In addition, we stratified outcomes among patients that had the MNF-IOL implanted in the bag or in the sulcus. There were no statistically significant differences among the outcomes of both groups at three months. The SE did not differ remarkably in both groups at three months follow-up, being − 0.6 D for in the bag and − 0.7 D for in the sulcus (P = 0.935). Similarly, SE did not differ significantly between groups at the one year follow-up, being − 0.5 D for both groups (P = 1.000). However, at one year, the in the bag MNF-IOL group had a mean UDVA of 20/29 (0.162 logMAR) and an efficacy index of 1.06. This varied significantly to the sulcus IOL groups with a mean UDVA of 20/44 (0.34 LogMAR) (P = 0.021) and efficacy index of 0.63 (P = 0.025).

Subjective quality of vision

QoV scores for the frequency, severity and bothersome subscales of the QoV questionnaire are displayed in Table 2. All three subscales improved significantly following the explantation of the MF-IOL and implantation of the MNF-IOL.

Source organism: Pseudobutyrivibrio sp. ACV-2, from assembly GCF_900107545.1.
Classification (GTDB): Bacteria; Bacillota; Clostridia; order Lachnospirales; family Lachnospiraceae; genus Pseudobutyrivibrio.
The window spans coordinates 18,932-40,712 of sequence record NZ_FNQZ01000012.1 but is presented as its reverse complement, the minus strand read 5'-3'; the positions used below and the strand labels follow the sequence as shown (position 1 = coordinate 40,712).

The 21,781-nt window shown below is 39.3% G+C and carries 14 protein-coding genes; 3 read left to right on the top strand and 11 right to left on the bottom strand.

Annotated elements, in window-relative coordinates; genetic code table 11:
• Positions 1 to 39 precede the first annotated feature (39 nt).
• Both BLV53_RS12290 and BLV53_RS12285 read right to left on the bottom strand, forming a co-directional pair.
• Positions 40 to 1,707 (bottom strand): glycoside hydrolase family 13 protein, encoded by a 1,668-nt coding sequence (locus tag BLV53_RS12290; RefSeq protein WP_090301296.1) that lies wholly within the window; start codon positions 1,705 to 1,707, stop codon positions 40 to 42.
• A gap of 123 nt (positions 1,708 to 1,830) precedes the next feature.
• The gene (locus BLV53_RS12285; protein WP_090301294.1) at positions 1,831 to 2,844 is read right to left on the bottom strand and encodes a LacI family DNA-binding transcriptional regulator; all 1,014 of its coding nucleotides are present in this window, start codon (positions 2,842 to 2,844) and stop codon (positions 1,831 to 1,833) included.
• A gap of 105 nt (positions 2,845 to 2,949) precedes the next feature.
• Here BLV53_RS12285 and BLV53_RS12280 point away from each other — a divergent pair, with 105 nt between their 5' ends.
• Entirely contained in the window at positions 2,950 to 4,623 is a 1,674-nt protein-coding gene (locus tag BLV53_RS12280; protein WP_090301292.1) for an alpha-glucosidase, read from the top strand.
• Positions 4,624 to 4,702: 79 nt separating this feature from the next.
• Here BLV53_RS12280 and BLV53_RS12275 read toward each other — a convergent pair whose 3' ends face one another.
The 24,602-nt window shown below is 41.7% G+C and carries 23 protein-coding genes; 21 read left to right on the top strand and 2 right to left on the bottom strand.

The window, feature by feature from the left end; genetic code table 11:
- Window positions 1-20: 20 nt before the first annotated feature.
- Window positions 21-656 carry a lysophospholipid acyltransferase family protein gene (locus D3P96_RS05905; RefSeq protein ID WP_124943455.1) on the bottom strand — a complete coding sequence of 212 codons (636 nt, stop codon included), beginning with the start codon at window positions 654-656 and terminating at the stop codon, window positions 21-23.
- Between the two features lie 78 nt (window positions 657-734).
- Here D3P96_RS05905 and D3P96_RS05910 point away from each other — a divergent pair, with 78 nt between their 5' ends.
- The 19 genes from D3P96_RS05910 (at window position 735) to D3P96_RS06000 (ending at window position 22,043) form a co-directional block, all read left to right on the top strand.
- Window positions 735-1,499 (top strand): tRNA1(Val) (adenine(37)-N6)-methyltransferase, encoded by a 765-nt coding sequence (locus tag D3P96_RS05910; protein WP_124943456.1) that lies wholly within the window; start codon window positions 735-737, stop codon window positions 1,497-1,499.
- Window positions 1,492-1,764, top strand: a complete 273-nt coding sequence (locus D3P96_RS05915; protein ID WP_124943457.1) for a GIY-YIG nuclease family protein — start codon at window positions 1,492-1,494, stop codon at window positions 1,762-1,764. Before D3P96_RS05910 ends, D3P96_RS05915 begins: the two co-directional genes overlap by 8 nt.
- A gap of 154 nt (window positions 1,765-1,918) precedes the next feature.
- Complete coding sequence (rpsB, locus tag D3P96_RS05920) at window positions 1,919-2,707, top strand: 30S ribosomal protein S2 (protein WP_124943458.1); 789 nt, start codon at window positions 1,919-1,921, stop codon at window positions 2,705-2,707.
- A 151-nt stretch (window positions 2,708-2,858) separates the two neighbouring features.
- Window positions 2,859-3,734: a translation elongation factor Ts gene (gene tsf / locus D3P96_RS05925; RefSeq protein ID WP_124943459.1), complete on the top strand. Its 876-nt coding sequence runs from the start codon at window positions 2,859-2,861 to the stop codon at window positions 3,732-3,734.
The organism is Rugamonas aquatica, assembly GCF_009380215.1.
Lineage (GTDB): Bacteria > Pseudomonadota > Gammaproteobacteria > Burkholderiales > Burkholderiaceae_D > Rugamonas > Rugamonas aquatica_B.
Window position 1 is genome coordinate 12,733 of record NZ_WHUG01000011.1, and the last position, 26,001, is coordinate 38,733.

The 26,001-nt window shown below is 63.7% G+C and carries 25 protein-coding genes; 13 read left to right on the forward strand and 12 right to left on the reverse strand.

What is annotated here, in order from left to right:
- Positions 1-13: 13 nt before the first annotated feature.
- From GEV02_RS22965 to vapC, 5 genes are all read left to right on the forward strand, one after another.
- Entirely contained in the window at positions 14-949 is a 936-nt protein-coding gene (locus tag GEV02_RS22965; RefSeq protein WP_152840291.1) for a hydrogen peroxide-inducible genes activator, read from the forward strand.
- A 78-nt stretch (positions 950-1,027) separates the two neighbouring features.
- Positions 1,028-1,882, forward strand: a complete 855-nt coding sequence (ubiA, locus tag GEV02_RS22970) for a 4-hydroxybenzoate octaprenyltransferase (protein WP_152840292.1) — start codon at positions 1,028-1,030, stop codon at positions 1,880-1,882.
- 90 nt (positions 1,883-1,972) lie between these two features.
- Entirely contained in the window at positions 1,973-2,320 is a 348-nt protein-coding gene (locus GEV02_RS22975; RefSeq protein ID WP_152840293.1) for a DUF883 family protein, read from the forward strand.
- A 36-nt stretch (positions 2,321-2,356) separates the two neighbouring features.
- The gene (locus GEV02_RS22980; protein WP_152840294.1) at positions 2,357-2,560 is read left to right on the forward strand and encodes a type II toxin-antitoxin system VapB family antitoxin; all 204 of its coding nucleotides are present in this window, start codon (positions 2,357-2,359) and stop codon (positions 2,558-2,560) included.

Table 2 Quality of Vision questionnaire Rasch scores of the patients before the exchange of a multifocal intraocular lens (IOL) and after the exchange to a monofocal IOL

Visual function Index-14

The VF-14 questionnaire scores for total, far, intermediate and near are presented in Table 3. The far distance score increased remarkably after the IOL exchange, indicating a notable improvement in visual function for far distance. The visual function for near distance declined, although not significantly, as shown by the decrease in the near distance scores. Intermediate vision scores remained stable. The Rasch version of the VF-14, the VF-8R that includes only 8 questions of the original 14, showed that the mean ± SD pre-exchange score was − 1.9 ± 3.4 and this increased to − 0.2 ± 1.6 (P = 0.182) post-exchange. This shows worsening, although not statistically significant, in the visual function of these patients.

Table 3 Visual Function Index-14 questionnaire mean scores of patients before the exchange of a multifocal intraocular lens (IOL) and after the exchange to a monofocal IOL